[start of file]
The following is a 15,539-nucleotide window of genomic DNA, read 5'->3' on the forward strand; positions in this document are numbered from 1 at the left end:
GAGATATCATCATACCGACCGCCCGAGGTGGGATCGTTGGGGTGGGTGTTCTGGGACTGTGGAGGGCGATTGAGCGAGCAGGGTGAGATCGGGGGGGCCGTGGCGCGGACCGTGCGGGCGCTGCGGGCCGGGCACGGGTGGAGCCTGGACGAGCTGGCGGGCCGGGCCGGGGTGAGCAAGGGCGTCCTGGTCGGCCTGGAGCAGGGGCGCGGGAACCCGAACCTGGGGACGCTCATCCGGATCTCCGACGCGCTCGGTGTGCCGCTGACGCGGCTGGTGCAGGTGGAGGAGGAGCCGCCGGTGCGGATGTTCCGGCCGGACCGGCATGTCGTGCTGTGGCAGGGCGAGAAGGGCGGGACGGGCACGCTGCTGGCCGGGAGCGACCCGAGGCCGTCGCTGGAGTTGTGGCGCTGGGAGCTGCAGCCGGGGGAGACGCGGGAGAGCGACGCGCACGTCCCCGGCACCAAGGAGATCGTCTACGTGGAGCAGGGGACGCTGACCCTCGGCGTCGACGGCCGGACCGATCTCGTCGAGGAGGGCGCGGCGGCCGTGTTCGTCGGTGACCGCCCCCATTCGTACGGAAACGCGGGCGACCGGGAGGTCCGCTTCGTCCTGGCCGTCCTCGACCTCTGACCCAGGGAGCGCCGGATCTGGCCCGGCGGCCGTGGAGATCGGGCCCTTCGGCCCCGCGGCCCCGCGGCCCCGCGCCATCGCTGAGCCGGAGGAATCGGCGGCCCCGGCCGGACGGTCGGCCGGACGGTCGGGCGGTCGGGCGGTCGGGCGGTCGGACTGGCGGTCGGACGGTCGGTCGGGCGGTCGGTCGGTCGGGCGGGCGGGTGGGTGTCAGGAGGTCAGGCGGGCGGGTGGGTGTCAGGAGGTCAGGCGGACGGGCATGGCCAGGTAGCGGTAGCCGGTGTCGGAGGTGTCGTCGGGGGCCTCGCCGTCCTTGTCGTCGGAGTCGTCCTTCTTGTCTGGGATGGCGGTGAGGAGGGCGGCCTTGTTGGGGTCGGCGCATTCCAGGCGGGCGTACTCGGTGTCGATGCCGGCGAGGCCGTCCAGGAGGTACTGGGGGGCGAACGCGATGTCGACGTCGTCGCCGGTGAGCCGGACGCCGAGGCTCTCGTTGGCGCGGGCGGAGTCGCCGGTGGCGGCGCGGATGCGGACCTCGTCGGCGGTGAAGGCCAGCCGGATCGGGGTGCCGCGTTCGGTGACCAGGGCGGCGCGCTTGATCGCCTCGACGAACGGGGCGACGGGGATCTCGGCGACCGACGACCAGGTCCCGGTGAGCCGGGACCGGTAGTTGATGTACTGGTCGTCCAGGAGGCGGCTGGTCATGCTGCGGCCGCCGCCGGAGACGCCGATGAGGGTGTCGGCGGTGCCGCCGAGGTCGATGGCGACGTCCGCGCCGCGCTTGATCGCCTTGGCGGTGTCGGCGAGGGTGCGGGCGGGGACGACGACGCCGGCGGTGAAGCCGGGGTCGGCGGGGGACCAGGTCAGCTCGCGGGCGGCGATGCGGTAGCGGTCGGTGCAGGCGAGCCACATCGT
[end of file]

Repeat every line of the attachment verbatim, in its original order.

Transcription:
The following is a 15,539-nucleotide window of genomic DNA, read 5'->3' on the forward strand; positions in this document are numbered from 1 at the left end:
GAGATATCATCATACCGACCGCCCGAGGTGGGATCGTTGGGGTGGGTGTTCTGGGACTGTGGAGGGCGATTGAGCGAGCAGGGTGAGATCGGGGGGGCCGTGGCGCGGACCGTGCGGGCGCTGCGGGCCGGGCACGGGTGGAGCCTGGACGAGCTGGCGGGCCGGGCCGGGGTGAGCAAGGGCGTCCTGGTCGGCCTGGAGCAGGGGCGCGGGAACCCGAACCTGGGGACGCTCATCCGGATCTCCGACGCGCTCGGTGTGCCGCTGACGCGGCTGGTGCAGGTGGAGGAGGAGCCGCCGGTGCGGATGTTCCGGCCGGACCGGCATGTCGTGCTGTGGCAGGGCGAGAAGGGCGGGACGGGCACGCTGCTGGCCGGGAGCGACCCGAGGCCGTCGCTGGAGTTGTGGCGCTGGGAGCTGCAGCCGGGGGAGACGCGGGAGAGCGACGCGCACGTCCCCGGCACCAAGGAGATCGTCTACGTGGAGCAGGGGACGCTGACCCTCGGCGTCGACGGCCGGACCGATCTCGTCGAGGAGGGCGCGGCGGCCGTGTTCGTCGGTGACCGCCCCCATTCGTACGGAAACGCGGGCGACCGGGAGGTCCGCTTCGTCCTGGCCGTCCTCGACCTCTGACCCAGGGAGCGCCGGATCTGGCCCGGCGGCCGTGGAGATCGGGCCCTTCGGCCCCGCGGCCCCGCGGCCCCGCGCCATCGCTGAGCCGGAGGAATCGGCGGCCCCGGCCGGACGGTCGGCCGGACGGTCGGGCGGTCGGGCGGTCGGGCGGTCGGACTGGCGGTCGGACGGTCGGTCGGGCGGTCGGTCGGTCGGGCGGGCGGGTGGGTGTCAGGAGGTCAGGCGGGCGGGTGGGTGTCAGGAGGTCAGGCGGACGGGCATGGCCAGGTAGCGGTAGCCGGTGTCGGAGGTGTCGTCGGGGGCCTCGCCGTCCTTGTCGTCGGAGTCGTCCTTCTTGTCTGGGATGGCGGTGAGGAGGGCGGCCTTGTTGGGGTCGGCGCATTCCAGGCGGGCGTACTCGGTGTCGATGCCGGCGAGGCCGTCCAGGAGGTACTGGGGGGCGAACGCGATGTCGACGTCGTCGCCGGTGAGCCGGACGCCGAGGCTCTCGTTGGCGCGGGCGGAGTCGCCGGTGGCGGCGCGGATGCGGACCTCGTCGGCGGTGAAGGCCAGCCGGATCGGGGTGCCGCGTTCGGTGACCAGGGCGGCGCGCTTGATCGCCTCGACGAACGGGGCGACGGGGATCTCGGCGACCGACGACCAGGTCCCGGTGAGCCGGGACCGGTAGTTGATGTACTGGTCGTCCAGGAGGCGGCTGGTCATGCTGCGGCCGCCGCCGGAGACGCCGATGAGGGTGTCGGCGGTGCCGCCGAGGTCGATGGCGACGTCCGCGCCGCGCTTGATCGCCTTGGCGGTGTCGGCGAGGGTGCGGGCGGGGACGACGACGCCGGCGGTGAAGCCGGGGTCGGCGGGGGACCAGGTCAGCTCGCGGGCGGCGATGCGGTAGCGGTCGGTGCAGGCGAGCCACATCGT